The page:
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MP900390424Sometimes—well, probably a lot of times—our research veers off into an unexpected direction. Usually its because we come across a person or a circumstance that is of interest.

My 3rd great-grandfather, Perry Simpson, married a woman named Margaret Fleet. I found her family quite interesting, even though she technically is not a blood relative.

After their marriage, they lived in Montgomery County, MD, but Margaret was originally from Washington, D.C, which is my own birthplace. Margaret can be found on the 1850, 1860, and 1870 census records in the 1st Ward of Washington D.C., a freed black woman before general emancipation came. By 1860 she had 7 children: Robert, Annett, Cora, Edward, Augustus, Willy and Mary. After those years, Margaret appeared in Montgomery County, MD with her new husband Perry Simpson.

This is the record that made me “turn left” (click image to enlarge):

1880UnitedStatesFederalCensusForEdwardFleet

1880 Census

  I was fascinated by the fact that Mary’s father’s birthplace was “Mexico.” Was this a fluke? Was he really Mexican? I started tracking this family through the available records. Although Margaret birthed many children before her marriage to Perry –9 according to the 1900 census—no known record documents a marriage to any other man.

In 1850, Margaret was a freed black woman in a city bursting with contradictions. Amid thousands of freed blacks living and working in the city, were enslaved “quasi-free” people, many of whom were working and living on their own while paying their masters monthly fees. Washington had been the site of an active slave trade, and a notorious slave pen making it an easy target for abolitionists looking to shame the young nation. In 1850, the slave trade was finally outlawed in D.C. During the next decade, events would continue to escalate around slavery, finally culminating in Civil War. In 1862, slavery itself was outlawed in the district creating a haven for thousands of enslaved people from the surrounding states. “First Freed: Washington D.C. in the Emancipation Era,” edited by Elizabeth Clark-Lewis is a good book to read to understand what life was like for African-Americans in D.C. at that time.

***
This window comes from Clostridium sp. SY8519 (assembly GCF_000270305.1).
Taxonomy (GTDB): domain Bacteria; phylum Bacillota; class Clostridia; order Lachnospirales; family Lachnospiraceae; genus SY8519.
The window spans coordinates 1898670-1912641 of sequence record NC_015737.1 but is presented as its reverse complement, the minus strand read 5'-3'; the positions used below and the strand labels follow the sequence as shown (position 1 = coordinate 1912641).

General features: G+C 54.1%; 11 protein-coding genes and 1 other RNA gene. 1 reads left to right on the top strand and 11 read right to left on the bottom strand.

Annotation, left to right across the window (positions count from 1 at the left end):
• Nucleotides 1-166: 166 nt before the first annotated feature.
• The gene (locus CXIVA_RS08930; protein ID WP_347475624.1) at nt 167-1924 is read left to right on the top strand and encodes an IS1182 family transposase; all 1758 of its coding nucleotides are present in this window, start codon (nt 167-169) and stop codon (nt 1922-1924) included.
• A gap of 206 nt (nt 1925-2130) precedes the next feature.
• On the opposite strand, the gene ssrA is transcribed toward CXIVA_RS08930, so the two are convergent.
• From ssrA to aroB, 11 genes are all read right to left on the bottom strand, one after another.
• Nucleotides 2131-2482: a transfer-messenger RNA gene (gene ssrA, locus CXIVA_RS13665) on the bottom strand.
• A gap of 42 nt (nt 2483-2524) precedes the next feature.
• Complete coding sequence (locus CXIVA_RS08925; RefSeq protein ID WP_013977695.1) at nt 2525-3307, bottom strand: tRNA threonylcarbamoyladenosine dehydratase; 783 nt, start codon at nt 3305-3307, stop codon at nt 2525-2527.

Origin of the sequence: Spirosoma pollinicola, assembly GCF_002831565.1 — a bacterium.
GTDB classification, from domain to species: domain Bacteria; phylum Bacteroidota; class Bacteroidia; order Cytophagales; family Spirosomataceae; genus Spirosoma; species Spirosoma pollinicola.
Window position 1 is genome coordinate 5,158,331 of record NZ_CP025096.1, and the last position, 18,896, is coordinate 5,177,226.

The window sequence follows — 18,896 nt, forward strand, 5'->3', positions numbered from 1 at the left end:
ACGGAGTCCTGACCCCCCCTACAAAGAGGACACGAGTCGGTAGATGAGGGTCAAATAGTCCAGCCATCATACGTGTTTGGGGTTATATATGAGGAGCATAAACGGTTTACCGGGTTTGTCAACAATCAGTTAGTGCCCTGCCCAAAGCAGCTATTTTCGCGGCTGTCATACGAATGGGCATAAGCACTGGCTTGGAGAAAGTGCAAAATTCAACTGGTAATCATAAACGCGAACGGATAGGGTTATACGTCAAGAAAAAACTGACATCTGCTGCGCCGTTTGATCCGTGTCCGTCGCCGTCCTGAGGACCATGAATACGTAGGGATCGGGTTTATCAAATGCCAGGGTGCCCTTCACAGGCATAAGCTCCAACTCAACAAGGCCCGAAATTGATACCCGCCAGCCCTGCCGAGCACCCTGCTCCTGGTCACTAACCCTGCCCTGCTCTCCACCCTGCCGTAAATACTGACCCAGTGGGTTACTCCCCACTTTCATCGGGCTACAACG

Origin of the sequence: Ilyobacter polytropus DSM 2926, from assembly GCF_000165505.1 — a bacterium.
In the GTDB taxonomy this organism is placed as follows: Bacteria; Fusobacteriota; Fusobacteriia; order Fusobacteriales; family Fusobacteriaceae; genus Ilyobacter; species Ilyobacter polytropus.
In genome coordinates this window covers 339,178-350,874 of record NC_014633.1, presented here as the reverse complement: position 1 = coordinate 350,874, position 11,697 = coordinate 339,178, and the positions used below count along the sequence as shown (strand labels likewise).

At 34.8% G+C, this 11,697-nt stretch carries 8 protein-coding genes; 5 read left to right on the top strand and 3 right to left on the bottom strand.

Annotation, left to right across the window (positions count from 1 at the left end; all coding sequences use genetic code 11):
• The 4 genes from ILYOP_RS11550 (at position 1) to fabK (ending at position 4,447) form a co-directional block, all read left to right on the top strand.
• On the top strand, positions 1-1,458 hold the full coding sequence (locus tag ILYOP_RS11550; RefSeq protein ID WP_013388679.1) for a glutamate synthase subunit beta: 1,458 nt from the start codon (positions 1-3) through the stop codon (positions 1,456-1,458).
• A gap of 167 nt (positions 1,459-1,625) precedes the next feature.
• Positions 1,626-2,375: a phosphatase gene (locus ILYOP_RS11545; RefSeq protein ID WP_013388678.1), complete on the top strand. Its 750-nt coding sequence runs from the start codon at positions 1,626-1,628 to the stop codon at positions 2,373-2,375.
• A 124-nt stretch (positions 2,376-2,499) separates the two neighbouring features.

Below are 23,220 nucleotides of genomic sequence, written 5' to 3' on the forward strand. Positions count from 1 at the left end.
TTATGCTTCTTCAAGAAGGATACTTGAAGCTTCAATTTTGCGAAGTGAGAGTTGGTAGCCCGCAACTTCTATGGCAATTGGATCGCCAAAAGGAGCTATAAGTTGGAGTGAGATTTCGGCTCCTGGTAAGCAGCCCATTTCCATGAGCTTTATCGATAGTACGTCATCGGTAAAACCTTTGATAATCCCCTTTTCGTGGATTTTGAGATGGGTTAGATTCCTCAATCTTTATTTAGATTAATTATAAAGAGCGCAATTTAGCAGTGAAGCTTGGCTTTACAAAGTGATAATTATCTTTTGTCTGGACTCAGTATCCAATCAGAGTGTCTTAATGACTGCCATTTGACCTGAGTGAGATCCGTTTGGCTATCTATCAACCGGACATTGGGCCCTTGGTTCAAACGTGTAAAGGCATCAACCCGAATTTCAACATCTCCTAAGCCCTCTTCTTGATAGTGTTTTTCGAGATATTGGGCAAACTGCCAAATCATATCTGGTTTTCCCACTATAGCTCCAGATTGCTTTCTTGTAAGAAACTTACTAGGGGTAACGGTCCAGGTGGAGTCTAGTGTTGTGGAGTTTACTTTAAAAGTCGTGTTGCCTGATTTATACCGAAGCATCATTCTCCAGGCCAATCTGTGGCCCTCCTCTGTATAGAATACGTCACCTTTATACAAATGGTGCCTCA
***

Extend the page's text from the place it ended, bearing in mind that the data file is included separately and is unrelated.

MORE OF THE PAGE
Margaret had been fortunate; she came from a family of skilled artisans. Her father was Henry Fleet Jr., a freed black shoemaker from Georgetown, who learned the trade from his father, the senior Henry Fleet. Today, Georgetown is a mecca of white wealth and privilege, but it had historically been home to a thriving freed black community. Henry Fleet Sr. purchased his wife Ann and “5 or 6 children” and later freed them, something many skilled blacks were able to do if allowed by the slaveowner. Henry Fleet Sr. was doing well enough that several boys were apprenticed to him in the early 1800s to learn the trade of shoemaking. An 1803 apprenticeship document notes that “He purchased his son Henry Jr. in 1812 and he is also a shoemaker.

In 1864, while living at K Street and 21st street, Margaret was assessed $25 in the brand new federal tax system as a “Retail Liquor Dealer”. In 1870, Margaret is still in D.C., and her daughters Annie (living with her) and Cora living next door are both dressmakers. This would have been one of the best occupations for a freed blackwoman of that era. I wonder if they would have known Elizabeth Keckley, the freed black dressmaker for Mrs. Lincoln?

In that same 1870 census, Sarah Carter, Margaret’s mother, is living with her and is 100 years old! Margaret also owns $1000 worth of real estate, no small feat for a black woman.

U.S.IRSTaxAssessmentLists1862-1918ForMargaretFleet

1864 Tax Assessment

1870 Fleet

1870 Fleet

In 1873, Margaret opened an account with the Washington D.C. branch of the Freedmen’s Bank, naming her new husband Perry and her children:

Freedmans Bank

Freedmans Bank